“You stole my ideas! Even though they’re not mine!”
The Da Vinci Code lawsuit was a prime example of wanton, greedy litigiousness. Two of the three “historians” who wrote Holy Blood, Holy Grail (1982) sued Dan Brown over alleged theft of intellectual property, even though Brown’s book is a work of fiction and theirs was supposedly nonfiction. If the stuff in Holy Blood, Holy Grail is truly factual (and I doubt it), how can Brown be accused of stealing the “ideas” in it? You can’t steal facts. The questionable documents and standard historical sources on which the authors based their weirdo premise (“Christ faked his crucifixion and eloped to France”) are available to anyone with a library card.
The third Holy Grail author, Henry Lincoln, was smart enough to capitalize on DV Code‘s success by appearing in related documentaries and whatnot. The other two guys, Baigent and Leigh, are just freakin’ lazy. And calling them “historians” is an insult to real historians. It would be like calling Anna Nicole Smith a nutritionist.
In March, Dateline NBC aired a story about Michael Baigent’s new book ,The Jesus Papers, exploring Baigent’s “startling new theory” that Christ survived the crucifixion. I guess no one remembered that Holy Blood, Holy Grail briefly went into this idea over 20 years ago. From the 1983 Corgi edition of Holy Blood, Holy Grail:
“Is there any evidence that Jesus did indeed survive the Crucifixion – or that the Crucifixion was in some way a fraud?” (371)
“There is, quite simply, no reason why his Crucifixion, as the Gospels depict it, should have been fatal.” (372)
“He should have survived…for a good two or three days. And yet he is on the cross for no more than a few hours before being pronounced dead.” (372)
“In the Gospels Jesus’s death occurs at a moment that is almost too convenient, too felicitously opportune. It occurs just intime to prevent his executioners breaking his legs…Modern authorities agree that Jesus, quite unabashedly, modelled and perhaps contrived his life in accordance with…prophecies, which heralded the coming of a Messiah…And the details of the Crucifixion seem likewise engineered to enact the prophecies of the Old Testament.”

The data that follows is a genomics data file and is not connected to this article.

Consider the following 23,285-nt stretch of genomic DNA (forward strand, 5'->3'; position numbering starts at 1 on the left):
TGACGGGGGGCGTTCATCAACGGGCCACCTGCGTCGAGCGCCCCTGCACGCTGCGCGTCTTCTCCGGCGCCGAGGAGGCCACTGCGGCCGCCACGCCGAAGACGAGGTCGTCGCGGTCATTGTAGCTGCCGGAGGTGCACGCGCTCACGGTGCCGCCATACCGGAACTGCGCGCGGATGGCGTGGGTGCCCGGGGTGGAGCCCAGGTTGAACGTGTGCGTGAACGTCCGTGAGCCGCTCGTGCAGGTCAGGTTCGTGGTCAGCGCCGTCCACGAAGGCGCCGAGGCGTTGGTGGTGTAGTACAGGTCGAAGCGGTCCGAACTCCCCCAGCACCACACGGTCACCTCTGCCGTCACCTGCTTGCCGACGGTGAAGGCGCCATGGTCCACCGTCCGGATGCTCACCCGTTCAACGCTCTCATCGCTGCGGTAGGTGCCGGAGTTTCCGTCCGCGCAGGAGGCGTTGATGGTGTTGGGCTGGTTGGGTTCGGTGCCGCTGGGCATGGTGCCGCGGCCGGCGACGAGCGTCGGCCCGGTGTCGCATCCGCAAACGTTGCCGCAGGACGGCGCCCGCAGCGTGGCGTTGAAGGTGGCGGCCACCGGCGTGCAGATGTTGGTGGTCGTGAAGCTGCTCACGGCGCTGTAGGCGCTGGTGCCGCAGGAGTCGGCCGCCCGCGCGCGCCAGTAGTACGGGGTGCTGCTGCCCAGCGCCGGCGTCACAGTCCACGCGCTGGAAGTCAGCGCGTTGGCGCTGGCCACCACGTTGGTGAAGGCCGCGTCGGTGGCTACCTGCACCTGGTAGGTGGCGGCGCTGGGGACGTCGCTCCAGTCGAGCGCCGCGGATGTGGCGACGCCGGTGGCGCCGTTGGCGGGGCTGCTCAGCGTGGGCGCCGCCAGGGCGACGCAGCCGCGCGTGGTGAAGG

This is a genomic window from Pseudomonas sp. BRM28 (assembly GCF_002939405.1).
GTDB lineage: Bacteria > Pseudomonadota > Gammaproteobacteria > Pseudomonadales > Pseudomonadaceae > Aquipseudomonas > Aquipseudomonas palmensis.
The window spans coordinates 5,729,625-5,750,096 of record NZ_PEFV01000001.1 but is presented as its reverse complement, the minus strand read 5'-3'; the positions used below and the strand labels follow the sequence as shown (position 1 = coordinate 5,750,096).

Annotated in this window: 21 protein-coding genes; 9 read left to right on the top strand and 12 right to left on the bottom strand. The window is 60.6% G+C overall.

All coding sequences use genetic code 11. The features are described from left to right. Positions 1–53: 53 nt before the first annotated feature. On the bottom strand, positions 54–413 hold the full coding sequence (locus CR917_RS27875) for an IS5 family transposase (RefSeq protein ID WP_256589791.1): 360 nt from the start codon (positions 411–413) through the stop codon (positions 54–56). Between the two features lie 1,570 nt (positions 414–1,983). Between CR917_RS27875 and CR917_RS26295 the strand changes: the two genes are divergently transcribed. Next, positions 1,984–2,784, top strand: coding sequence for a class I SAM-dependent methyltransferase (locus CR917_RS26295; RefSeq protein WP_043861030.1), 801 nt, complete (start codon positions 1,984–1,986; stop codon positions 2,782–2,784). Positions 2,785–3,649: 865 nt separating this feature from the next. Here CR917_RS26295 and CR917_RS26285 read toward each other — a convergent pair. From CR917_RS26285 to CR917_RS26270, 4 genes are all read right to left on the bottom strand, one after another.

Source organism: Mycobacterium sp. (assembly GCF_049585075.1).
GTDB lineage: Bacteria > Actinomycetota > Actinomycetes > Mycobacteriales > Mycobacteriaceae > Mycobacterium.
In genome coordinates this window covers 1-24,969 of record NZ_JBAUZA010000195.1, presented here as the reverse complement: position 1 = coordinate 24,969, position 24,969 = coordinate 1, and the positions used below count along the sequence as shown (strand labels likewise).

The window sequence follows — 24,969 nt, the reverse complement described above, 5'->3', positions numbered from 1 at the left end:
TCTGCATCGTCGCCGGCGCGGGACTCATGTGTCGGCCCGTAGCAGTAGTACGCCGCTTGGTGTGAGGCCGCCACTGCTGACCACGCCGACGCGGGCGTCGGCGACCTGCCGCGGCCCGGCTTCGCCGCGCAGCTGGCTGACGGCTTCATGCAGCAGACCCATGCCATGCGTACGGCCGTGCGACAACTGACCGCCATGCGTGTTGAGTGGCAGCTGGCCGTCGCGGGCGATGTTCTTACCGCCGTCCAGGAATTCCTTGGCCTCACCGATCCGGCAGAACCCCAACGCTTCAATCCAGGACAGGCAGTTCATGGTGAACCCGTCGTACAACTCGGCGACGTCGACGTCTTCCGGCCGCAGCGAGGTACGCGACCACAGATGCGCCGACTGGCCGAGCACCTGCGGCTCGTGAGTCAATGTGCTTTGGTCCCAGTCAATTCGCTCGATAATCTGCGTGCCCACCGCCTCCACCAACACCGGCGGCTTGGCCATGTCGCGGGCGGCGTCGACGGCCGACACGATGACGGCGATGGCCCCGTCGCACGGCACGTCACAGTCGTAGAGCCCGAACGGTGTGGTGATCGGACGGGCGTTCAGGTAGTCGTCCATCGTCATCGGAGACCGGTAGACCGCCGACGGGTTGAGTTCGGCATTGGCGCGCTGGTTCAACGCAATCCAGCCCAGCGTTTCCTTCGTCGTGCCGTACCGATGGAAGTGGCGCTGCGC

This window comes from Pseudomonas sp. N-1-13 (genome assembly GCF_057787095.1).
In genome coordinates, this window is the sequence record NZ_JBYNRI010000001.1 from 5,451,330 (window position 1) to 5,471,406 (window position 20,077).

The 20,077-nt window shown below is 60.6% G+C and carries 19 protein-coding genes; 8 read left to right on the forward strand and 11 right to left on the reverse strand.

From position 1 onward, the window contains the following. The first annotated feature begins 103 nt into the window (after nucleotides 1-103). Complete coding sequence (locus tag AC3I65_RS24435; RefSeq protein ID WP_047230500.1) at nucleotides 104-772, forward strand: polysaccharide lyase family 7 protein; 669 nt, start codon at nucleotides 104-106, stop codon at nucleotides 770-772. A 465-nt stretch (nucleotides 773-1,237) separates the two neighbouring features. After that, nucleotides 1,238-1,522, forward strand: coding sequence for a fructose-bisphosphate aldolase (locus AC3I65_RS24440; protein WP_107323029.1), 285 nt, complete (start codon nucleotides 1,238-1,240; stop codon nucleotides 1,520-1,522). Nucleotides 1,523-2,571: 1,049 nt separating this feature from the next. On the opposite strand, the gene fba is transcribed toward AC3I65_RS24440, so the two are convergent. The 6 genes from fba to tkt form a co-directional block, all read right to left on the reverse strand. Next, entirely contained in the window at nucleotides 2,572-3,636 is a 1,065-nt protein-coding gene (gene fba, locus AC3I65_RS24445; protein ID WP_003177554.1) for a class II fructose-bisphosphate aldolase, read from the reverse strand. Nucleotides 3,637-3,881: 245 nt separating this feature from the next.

Baigent speculates that the sponge soaked in vinegar offered to Christ might have been soaked in opium or belladonna. “But why proffer a soporific drug? Unless the act of doing so, along with all the other components of the Crucifixion, were elements of a complex and ingenious strategem – a strategem designed to produce a semblance of death when the victim, in fact, was still alive.” (374)
“According to Roman law at the time, a crucified man was denied all burial…Yet Pilate, in a flagrant breach of procedure, readily granted Christ’s boy to Joseph of Arimathea…In the Greek version [of Mark] when Joseph asks for Jesus’s body, he uses the word soma – a word applied only to a living body.” (376)
“the priest-king would seem to have had friends in high places; and these friends, working in collusion with a corrupt, easily bribed Roman Procurator, appear to have engineered a mock crucifixion…an execution was then staged – in which a substitute took the priest-king’s place on the cross, or in which the priest-king himself did not actually die. Towards dusk..a ‘body’ was removed to an opportunely adjacent tomb, from which, a day or two later, it ‘miraculously’ disappeared.” (377)
On Dateline, Baigent rehashed his “Jesus faked the Crucifixion” theory, then discussed new evidence that Christ was writing letters to his followers years after his supposed death. He admitted he has only seen two such letters; the others he “knows” about haven’t been photographed, copied, nor even seen. He’s not actually certain they exist. The letters he did see are squirreled away in the basement of a wealthy European collector who prefers not to be named, Baigent says. So that’s it! That’s the evidence for his book The Jesus Papers. A bit underwhelming, isn’t it?
Significantly, it was pointed out that Baigent’s new book is nearly identical to one written some 40 years ago: The Passover Plot, by Hugh J. Schonfield.
Dan Brown won the lawsuit.
BTW, if you’re interested in messages concealed in artwork, check out my post on a new documentary that claims that the blame for the Catholic abuse scandals lies in subliminal sexual/occult imagery hidden in religious paintings…